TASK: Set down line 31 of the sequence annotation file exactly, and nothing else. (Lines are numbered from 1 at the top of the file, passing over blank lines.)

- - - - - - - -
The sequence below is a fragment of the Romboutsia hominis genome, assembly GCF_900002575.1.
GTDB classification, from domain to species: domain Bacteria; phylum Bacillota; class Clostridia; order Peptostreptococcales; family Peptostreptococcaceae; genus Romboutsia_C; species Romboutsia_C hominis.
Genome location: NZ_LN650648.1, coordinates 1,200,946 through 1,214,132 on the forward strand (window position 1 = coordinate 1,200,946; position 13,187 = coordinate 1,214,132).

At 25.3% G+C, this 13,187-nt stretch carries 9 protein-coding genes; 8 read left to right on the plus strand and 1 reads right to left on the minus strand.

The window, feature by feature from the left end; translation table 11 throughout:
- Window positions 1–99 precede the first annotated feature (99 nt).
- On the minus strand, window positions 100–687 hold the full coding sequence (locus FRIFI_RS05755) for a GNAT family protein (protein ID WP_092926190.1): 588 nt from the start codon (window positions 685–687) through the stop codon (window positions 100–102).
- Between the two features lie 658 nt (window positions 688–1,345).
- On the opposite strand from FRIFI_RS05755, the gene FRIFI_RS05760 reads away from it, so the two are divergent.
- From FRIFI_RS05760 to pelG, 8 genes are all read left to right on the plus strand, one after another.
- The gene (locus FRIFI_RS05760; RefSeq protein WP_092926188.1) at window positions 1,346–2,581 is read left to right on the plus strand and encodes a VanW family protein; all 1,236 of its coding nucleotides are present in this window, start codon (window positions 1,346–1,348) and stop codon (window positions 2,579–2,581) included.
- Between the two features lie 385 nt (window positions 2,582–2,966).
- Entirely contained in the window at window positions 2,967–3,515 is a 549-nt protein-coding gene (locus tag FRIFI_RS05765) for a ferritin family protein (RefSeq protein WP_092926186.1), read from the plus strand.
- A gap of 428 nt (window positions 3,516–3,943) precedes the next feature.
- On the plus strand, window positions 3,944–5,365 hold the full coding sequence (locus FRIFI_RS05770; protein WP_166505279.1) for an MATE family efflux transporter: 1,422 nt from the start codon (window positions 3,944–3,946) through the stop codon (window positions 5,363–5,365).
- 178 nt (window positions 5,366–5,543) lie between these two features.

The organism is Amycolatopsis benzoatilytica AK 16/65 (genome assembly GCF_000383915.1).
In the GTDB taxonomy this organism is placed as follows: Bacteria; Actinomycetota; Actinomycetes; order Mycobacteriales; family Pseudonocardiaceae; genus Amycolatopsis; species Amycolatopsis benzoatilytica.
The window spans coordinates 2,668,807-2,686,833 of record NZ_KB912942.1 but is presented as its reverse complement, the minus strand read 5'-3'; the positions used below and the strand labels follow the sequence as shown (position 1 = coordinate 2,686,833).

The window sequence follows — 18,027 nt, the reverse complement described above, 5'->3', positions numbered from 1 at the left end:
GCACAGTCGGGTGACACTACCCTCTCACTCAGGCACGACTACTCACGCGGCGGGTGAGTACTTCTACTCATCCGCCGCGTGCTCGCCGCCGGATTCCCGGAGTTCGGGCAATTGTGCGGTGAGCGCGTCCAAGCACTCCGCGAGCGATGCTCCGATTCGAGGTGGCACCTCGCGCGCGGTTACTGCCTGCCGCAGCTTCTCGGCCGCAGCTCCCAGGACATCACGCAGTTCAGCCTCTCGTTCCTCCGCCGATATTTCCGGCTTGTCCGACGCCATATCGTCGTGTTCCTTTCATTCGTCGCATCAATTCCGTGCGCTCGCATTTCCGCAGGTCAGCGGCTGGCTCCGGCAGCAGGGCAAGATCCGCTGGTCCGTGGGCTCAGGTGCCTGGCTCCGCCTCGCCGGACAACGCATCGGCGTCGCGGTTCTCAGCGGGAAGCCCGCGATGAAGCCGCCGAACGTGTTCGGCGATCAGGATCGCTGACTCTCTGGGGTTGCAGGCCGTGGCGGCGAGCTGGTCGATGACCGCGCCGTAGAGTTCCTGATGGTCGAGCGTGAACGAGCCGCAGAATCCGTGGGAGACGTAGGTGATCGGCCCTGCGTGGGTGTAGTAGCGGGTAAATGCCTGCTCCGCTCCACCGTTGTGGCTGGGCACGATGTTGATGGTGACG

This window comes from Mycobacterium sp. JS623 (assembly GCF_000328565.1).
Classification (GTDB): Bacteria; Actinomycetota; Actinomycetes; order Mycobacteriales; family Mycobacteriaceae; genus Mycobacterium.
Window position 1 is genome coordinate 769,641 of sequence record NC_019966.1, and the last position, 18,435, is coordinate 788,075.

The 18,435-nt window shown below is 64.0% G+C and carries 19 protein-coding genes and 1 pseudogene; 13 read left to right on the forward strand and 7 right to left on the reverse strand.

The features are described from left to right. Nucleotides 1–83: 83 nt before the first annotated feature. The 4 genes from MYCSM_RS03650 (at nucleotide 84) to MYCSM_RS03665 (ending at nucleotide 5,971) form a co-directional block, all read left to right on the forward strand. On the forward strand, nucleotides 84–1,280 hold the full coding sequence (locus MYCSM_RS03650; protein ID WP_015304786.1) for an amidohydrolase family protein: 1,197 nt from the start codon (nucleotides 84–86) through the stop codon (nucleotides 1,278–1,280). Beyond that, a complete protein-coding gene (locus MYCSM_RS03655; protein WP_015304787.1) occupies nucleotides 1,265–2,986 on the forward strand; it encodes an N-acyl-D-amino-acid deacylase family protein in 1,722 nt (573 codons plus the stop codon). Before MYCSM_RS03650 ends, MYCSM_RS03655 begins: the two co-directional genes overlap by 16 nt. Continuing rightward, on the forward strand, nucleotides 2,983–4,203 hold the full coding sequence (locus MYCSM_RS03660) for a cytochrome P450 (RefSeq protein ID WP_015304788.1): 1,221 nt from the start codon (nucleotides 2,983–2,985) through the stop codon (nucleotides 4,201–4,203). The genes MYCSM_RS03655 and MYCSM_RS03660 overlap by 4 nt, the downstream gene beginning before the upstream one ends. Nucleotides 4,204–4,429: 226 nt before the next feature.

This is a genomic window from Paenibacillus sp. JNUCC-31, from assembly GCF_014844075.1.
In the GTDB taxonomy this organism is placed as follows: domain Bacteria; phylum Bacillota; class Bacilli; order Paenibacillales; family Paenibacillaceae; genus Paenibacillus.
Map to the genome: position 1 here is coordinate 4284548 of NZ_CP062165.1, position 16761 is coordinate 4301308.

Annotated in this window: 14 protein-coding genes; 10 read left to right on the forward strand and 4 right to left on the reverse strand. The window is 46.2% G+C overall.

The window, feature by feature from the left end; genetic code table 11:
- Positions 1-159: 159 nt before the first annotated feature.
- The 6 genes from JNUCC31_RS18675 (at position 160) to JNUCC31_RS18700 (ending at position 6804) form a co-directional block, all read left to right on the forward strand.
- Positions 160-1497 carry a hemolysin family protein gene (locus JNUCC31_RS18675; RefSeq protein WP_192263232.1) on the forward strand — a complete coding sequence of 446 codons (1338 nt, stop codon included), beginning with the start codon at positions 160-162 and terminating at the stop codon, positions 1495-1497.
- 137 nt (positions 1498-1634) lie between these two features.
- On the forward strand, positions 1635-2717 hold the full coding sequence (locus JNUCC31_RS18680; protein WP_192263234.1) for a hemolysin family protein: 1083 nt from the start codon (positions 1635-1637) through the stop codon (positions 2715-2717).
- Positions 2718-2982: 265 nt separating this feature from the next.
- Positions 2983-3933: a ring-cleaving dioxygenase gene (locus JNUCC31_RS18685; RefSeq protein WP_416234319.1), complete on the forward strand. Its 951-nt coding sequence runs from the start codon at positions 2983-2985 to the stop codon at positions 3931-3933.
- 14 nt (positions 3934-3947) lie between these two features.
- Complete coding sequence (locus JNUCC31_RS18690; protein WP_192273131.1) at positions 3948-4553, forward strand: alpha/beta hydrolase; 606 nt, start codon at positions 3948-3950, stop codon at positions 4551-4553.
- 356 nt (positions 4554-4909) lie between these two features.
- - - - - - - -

The window, feature by feature from the left end; genetic code table 11: